List of Past Astronomy Colloquia : 01-Sep-1997 to 31-Dec-1997


Date:   Wednesday 10-Sep-97
Speaker:   Dr. Julian Krolik (Johns Hopkins University)
Title:  "Confrontation Between Observation and Theory for AGN Accretion Disks"


Date:   Wednesday 17-Sep-97
Speaker:   Dr. Anneila Sargent (California Institute of Technology)
Title:  "Resolved Disks around Young Stellar Objects"


Date:   Wednesday 24-Sep-97
Speaker:   Dr. Paul Schechter (Massachusetts Institute of Technology)
Title:  "The quadruply imaged gravitational lens PG1115+080: time delays and the Hubble constant."


Date:   Wednesday 1-Oct-97
Speaker:   Dr. Reinhard Genzel (Max Planck Institute for Extraterrestrial Physics)
Title:  "The Dark Mass at the Center of the Milky Way"


Date:   Wednesday 8-Oct-97
Speaker:   Dr. Kevin Rauch, Dr. Johannes Staguhn, Dr. Pierre Ferruit (Universtity of Maryland)
Title:  "New Postdoctoral Fellows' Round-robin"


Date:   Wednesday 15-Oct-97
Speaker:   No colloquium this week; October Conference
Title:  


Date:   Wednesday 22-Oct-97
Speaker:   Dr. Bonnard Teegarden (NASA Goddard Space Flight Center)
Title:  "Gamma-Ray Bursts: Basking in the Afterglow"


Date:   Wednesday 29-Oct-97
Speaker:   Dr. Martin Harwit
Title:  "Water Vapor in the Galaxy: Observations with the Infrared Space Observatory, ISO "


Date:   Wednesday 5-Nov-97
Speaker:   Dr. James Moran (Harvard University)
Title:  "Sub-parsec Scale Warped Disks and Synchrotron Jets in Active Galactic Nuclei"


Date:   Wednesday 12-Nov-97
Speaker:   Dr. John Brown (Astronomer Royal of Scotland, University of Glasgow)
Title:  "Hard X-rays and Solar Flare Energy Balance"


Date:   Thursday 13-Nov-97
Speaker:   Seth Shostak (SETI Inst.)
Title:  The Hunt for Extraterrestrials

This Special Seminar is sponsored by the Department of Astronomy and the Terrapin Reading Society.

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Could there be intelligent life elsewhere in the universe? Recent research indicates that hundreds of billions of other planets may be scattered throughout the vast starfields of the Milky Way. How many of these other worlds sport life able to send messages into space, or perhaps to travel between the stars?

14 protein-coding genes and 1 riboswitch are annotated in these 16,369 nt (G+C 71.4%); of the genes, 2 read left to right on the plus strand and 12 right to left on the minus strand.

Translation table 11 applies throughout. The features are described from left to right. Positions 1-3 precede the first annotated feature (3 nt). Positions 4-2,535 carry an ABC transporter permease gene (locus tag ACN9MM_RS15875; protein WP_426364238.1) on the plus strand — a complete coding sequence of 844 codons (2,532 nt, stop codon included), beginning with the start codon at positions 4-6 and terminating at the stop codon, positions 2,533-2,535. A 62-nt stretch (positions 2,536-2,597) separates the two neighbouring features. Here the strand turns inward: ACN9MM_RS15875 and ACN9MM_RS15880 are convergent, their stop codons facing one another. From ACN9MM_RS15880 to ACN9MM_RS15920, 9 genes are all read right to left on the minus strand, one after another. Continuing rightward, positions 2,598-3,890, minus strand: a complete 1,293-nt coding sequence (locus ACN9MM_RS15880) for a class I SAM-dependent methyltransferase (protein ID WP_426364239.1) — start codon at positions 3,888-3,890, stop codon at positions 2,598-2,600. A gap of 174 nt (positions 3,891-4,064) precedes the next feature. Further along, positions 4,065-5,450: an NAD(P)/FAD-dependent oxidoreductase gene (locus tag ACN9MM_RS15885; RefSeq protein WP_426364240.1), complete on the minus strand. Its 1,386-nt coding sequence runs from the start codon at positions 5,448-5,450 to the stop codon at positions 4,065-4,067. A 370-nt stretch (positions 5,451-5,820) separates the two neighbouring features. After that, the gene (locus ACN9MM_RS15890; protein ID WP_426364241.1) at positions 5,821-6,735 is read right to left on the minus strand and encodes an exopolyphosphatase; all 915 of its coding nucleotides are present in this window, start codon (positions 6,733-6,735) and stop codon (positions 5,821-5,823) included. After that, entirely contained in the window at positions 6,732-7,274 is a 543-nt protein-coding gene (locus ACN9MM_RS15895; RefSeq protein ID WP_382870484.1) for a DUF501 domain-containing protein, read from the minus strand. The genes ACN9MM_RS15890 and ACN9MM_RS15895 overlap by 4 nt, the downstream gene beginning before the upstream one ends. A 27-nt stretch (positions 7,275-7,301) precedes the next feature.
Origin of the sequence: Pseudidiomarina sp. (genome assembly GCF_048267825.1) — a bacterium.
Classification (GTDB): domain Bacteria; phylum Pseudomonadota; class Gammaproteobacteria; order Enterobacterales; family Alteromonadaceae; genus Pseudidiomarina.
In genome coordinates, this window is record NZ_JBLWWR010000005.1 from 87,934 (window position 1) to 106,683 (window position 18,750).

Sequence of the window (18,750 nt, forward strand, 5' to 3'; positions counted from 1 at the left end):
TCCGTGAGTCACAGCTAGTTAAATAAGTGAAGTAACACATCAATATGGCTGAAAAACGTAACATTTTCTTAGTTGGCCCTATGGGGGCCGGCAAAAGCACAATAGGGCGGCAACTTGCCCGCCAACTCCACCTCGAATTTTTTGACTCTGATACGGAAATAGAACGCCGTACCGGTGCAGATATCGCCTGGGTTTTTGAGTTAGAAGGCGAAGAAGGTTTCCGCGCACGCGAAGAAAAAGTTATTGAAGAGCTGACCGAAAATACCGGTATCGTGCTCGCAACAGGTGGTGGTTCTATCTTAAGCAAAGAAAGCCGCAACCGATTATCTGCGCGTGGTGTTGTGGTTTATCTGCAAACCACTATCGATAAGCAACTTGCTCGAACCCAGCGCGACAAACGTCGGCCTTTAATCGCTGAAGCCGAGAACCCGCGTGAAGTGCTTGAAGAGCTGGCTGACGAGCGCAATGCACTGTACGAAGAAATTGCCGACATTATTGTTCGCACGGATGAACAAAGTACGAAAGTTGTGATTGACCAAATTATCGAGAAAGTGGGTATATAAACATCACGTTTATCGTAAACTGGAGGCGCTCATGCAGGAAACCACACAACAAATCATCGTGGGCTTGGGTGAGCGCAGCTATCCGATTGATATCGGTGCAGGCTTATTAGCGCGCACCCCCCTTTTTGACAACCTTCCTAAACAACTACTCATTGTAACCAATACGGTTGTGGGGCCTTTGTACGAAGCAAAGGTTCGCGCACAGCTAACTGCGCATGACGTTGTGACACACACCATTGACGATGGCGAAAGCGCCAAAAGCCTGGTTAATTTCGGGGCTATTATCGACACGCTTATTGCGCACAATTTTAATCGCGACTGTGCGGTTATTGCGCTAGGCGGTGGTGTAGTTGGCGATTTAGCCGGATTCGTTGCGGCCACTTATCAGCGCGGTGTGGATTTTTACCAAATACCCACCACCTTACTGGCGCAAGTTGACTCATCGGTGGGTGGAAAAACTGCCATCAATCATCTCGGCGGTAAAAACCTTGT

In 1995, an ambitious scientific effort to search out distant civilizations by eavesdropping on their radio traffic got underway. Over the next five years, this effort, known as Project Phoenix, will use sophisticated digital receivers on large telescopes to probe the vicinities of nearby stars for a faint radio signal that would tell us we are not alone.

But what are the chances of success? Is Project Phoenix aiming its antennas at the most likely sites for life? Can Nature be expected to readily cook up interesting biology elsewhere? Even if alien life is common, is any of it intelligent? And finally suppose Project Phoenix succeeds: what then? World peace? Rioting in the streets? Would we learn the secrets of the ages, or merely find that we are small fry in heaven's vast expanse?


Date:   Friday 14-Nov-97
Speaker:   Dr. Rajesh Kochhar (Visiting Fulbright Lecturer Chicago Academy of Sciences and Indian Institute for Astrophysics, Bangalore)
Title:  "Western Science and the Indian Response"

This Special Seminar is presented by the Committee on History and Philosophy of Science and the Department of Astronomy.


Date:   Wednesday 19-Nov-97
Speaker:   Dr. Bo Reipurth (University of Colorado)
Title:  "Herbig-Haro Jets and their Energy Sources"


Date:   Wednesday 26-Nov-97
Speaker:   No Colloquium -- Thanksgiving
Title:  


Date:   Wednesday 3-Dec-97
Speaker:   Dr. Scott Tremaine (Princeton University)
Title:  "The Centers of Elliptical Galaxies"


Date:   Wednesday 10-Dec-97
Speaker:   Dr. Malcom Longair (University of Cambridge)
Title:  "The 3CR Radio Galaxies Revisited"


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